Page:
Josh Beckham Feature
Courtesy: Cal Athletics  
Release:  11/06/2002

Nov. 6, 2002

In football, some players make headlines. Whether they throw a long touchdown pass or pick off a game-saving interception, they are the one fans see as the stars.

Then there are those players who hold the team together in the trenches, where recognition is hard to come by and public accolades are few and far between.

Count Josh Beckham among those in the second group.

A junior defensive tackle for the Bears, Beckham doesn't always stand out on the field. At 6-2, 280 pounds, he's even small for his position. But that hasn't stopped him from being one of the key elements to Cal's remarkable turnaround this season.

Rock-solid steady may be the best way to describe Beckham. So far in 2002, he has amassed 16 tackles, including 3.5 for loss and two sacks - solid numbers but nothing that grabs much attention. Once in a while, however, he stands out from the pack. Against New Mexico State, he forced a fumble to set up a touchdown that gave the Bears a 17-3 halftime lead, while his sack of Washington quarterback Cody Pickett one play after a Cal safety helped turn the momentum back in the Bears' favor.

"The new faces, different coaches, different attitudes have all helped us and made it fun," Beckham said. "Everyone is enjoying it. Our coaches don't want us to worry about making mistakes. They want us to go out and just play loose, play fast, play hard, and do what we know how to do. The new coaches are all positive. It's awesome. Everything is positive."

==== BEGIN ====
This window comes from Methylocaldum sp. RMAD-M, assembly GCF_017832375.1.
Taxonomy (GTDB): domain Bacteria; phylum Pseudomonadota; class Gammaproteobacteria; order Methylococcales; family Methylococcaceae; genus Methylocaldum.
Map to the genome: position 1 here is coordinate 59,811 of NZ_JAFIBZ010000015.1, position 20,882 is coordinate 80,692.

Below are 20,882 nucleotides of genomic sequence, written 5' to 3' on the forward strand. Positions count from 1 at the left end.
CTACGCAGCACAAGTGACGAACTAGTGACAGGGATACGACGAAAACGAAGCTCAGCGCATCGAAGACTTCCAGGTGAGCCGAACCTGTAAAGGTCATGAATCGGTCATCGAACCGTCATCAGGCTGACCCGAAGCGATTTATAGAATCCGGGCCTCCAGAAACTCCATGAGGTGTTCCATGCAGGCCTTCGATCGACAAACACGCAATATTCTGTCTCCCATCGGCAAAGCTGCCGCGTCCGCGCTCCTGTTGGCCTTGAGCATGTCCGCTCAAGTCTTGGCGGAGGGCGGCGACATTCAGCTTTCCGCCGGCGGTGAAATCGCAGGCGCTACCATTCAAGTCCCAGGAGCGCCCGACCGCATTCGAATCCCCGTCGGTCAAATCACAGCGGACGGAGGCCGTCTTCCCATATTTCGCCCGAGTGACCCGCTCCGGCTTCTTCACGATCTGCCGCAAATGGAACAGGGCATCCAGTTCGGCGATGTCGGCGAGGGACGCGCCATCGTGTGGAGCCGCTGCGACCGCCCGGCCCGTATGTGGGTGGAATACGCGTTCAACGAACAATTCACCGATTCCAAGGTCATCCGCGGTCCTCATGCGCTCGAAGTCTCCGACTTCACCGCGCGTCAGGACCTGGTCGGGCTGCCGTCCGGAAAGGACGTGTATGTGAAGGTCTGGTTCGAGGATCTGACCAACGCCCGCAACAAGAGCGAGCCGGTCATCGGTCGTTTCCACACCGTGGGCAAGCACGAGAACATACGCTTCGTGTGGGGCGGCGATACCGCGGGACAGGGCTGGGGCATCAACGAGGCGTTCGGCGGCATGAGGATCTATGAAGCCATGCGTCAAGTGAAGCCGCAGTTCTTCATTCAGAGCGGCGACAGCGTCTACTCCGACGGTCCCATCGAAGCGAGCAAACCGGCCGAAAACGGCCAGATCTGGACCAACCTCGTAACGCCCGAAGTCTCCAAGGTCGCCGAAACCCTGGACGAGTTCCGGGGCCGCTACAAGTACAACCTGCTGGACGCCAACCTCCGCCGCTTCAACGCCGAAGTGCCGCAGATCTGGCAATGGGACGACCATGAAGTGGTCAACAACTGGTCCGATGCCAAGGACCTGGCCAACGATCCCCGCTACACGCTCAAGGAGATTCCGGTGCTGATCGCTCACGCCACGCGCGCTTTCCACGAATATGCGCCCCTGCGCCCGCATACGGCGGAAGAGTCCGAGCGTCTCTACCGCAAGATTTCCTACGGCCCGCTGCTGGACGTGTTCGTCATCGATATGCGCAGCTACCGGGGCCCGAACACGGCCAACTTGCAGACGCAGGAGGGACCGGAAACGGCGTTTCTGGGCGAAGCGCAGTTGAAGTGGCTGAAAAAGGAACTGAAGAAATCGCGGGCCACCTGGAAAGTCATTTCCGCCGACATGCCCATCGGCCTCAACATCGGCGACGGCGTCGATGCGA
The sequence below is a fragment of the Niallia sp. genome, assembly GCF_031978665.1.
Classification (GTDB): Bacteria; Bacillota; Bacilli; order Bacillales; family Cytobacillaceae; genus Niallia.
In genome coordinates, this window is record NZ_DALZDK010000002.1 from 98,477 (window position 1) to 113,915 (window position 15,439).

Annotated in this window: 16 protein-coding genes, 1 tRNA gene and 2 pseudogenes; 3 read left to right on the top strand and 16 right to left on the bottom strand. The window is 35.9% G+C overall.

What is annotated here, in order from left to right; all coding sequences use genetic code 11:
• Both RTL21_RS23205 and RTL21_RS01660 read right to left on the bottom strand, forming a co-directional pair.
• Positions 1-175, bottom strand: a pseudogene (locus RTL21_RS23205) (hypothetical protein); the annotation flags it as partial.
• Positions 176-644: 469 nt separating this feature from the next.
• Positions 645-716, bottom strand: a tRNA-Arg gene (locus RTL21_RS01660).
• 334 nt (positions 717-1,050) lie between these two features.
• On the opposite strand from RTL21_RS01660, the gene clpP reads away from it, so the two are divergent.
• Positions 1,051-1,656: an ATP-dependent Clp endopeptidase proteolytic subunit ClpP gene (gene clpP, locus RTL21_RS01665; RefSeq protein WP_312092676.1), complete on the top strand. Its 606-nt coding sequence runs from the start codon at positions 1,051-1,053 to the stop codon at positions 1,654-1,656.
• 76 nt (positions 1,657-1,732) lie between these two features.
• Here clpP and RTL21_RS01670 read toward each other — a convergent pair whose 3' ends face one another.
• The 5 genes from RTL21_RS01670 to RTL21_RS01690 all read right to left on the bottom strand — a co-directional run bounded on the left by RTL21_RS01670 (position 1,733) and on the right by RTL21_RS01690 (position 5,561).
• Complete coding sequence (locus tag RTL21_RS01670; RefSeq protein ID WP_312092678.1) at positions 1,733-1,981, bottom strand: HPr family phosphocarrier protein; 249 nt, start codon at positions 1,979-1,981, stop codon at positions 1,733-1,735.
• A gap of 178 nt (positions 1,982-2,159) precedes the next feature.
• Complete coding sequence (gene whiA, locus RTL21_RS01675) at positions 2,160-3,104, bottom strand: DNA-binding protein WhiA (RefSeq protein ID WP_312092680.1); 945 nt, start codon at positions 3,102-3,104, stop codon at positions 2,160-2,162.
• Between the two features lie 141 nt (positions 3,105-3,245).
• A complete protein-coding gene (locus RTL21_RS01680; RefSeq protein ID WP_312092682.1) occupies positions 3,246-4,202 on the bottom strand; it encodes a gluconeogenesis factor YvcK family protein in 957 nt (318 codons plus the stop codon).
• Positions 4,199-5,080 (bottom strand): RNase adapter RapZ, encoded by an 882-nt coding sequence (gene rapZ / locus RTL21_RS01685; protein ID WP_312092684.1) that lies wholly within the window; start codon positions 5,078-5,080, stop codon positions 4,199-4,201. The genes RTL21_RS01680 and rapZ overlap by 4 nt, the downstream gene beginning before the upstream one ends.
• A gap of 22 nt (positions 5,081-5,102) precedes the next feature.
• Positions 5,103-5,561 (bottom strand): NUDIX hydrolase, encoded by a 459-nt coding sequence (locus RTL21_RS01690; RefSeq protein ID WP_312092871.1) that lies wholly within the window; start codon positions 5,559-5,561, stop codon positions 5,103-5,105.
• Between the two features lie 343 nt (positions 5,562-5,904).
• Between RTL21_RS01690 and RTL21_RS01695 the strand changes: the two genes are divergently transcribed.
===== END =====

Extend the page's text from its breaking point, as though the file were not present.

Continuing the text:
Coaches don't provide the only support Beckham receives on the gridiron. His parents, Mark and Kathleen, haven't missed a game since his arrival in Berkeley. And credit his father for instilling much of the work ethic that Beckham brings to the field. Mark Beckham played college ball at both the University of Texas and at Cal Lutheran. Since 1990, he has been head coach at Yucca Valley High School, mentoring his son all four years as a prep.

"My dad definitely helped me grow as a player," said Beckham, who joined the Yucca Valley varsity with five games left in his freshman season. "He was harder on me than anyone else on the team because he wanted to make sure there was no favoritism towards the coach's kid. And he made sure that everyone on the team knew that I was playing because I deserved to be playing, not because I was the coach's kid. It pushed me a lot as a player."

The result was Beckham becoming the first player ever from Yucca Valley to sign a National Letter of Intent with a Division I-A school.

Unfortunately, Beckham suffered a harsh setback to his career just after he suited up for the Bears in 1999. In the opening weeks of training camp, he was diagnosed with a slipped disk in his back, underwent surgery and was unable to participate fully for months. Beckham spent the much of his freshman football season in rehabilitation, strengthening himself to make a comeback.

"I just wanted to be able to play," said Beckham, "Back surgery in football isn't common and not everyone who has back surgery is capable of playing again. It was a struggle. But I'm doing well. Since then, my back hasn't hindered me. I know it's there, and I still have to do rehab everyday, and I will have to do it for the rest of my life. But I love football, so in that sense, it's worth it."

Since the surgery, Beckham has worked his way into the starting lineup 26 times over the past three seasons. Although public acknowledgement may not be forthcoming, admiration and respect by coaches and teammates is always present.